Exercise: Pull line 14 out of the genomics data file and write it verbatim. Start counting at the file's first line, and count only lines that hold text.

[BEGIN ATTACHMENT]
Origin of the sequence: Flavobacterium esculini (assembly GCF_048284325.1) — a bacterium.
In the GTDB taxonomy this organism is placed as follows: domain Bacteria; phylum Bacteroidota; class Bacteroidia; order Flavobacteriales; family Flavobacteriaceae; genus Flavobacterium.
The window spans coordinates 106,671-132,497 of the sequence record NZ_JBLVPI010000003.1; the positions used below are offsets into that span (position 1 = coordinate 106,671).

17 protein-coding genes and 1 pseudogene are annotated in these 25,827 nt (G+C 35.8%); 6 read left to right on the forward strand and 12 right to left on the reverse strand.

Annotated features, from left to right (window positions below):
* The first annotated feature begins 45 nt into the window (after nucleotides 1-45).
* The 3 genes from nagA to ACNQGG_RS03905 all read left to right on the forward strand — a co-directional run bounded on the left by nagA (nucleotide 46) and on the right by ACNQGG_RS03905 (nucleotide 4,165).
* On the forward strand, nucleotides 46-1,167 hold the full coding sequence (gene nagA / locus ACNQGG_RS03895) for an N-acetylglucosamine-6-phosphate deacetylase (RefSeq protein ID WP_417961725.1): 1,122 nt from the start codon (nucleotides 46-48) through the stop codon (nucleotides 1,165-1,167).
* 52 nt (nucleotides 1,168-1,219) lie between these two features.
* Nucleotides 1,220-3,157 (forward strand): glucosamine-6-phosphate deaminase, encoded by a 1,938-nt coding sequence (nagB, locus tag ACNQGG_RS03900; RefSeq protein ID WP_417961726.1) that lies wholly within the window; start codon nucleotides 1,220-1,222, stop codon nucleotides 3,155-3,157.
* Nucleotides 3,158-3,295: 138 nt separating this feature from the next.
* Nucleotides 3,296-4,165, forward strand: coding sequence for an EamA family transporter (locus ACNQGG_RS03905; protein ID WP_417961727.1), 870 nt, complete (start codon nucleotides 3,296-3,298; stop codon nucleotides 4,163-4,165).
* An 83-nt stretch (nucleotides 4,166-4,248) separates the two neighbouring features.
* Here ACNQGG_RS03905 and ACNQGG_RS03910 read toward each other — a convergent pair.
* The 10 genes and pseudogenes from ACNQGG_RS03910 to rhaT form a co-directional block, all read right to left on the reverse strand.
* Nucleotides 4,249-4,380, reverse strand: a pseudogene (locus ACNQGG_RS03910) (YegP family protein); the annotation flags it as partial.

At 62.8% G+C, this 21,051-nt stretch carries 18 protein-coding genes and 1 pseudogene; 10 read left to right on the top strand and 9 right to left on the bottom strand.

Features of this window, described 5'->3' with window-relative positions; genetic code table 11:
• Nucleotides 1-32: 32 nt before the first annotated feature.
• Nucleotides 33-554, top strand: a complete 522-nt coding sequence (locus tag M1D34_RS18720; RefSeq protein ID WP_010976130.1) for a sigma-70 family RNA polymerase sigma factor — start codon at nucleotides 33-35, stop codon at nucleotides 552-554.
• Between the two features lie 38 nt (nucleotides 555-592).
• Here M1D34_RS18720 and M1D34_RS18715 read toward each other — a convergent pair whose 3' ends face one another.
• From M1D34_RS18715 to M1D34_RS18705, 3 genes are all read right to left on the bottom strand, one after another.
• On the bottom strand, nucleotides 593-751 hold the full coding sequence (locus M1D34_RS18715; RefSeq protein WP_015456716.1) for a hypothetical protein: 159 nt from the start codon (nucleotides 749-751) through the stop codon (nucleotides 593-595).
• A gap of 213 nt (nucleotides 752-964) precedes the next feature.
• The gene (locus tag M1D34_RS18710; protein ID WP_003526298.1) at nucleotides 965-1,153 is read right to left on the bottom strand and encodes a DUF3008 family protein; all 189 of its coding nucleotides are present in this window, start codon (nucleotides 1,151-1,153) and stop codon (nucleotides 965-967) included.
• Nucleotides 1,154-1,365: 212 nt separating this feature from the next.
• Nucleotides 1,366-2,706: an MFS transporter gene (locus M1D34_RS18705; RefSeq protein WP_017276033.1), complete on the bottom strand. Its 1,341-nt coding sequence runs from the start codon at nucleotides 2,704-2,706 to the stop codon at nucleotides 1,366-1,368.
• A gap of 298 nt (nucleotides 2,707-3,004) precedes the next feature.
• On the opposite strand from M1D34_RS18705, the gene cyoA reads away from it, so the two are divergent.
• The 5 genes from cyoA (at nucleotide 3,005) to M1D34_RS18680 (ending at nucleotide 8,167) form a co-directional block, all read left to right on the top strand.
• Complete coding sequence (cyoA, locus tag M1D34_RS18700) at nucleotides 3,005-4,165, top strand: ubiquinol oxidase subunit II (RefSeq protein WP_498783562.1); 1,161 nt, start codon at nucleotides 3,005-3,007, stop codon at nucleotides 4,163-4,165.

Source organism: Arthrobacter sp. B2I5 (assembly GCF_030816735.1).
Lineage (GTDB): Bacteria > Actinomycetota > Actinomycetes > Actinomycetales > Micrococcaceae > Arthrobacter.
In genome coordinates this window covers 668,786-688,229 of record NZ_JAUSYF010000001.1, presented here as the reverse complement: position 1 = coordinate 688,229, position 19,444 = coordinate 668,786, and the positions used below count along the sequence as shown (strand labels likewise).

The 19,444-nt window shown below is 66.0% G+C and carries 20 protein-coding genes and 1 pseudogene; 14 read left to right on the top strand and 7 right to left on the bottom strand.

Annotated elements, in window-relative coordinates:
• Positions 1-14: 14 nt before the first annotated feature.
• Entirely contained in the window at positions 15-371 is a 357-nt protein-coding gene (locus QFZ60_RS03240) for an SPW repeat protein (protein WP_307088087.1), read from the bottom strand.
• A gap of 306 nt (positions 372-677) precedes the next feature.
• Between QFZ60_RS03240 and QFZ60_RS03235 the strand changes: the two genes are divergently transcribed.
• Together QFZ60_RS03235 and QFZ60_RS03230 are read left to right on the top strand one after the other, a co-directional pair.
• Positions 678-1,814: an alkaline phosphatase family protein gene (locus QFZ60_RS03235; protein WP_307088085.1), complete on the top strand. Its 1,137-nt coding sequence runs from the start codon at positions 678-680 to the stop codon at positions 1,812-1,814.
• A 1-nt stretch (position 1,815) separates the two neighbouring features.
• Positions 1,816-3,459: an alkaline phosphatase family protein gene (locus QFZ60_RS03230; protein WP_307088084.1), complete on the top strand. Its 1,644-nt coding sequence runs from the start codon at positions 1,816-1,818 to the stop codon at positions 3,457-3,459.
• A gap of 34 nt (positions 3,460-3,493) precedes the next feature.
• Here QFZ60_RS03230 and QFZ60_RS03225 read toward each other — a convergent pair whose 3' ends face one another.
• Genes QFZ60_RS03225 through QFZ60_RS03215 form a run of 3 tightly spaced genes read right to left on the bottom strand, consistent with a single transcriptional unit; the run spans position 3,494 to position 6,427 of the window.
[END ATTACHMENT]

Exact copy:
* Here ACNQGG_RS03905 and ACNQGG_RS03910 read toward each other — a convergent pair.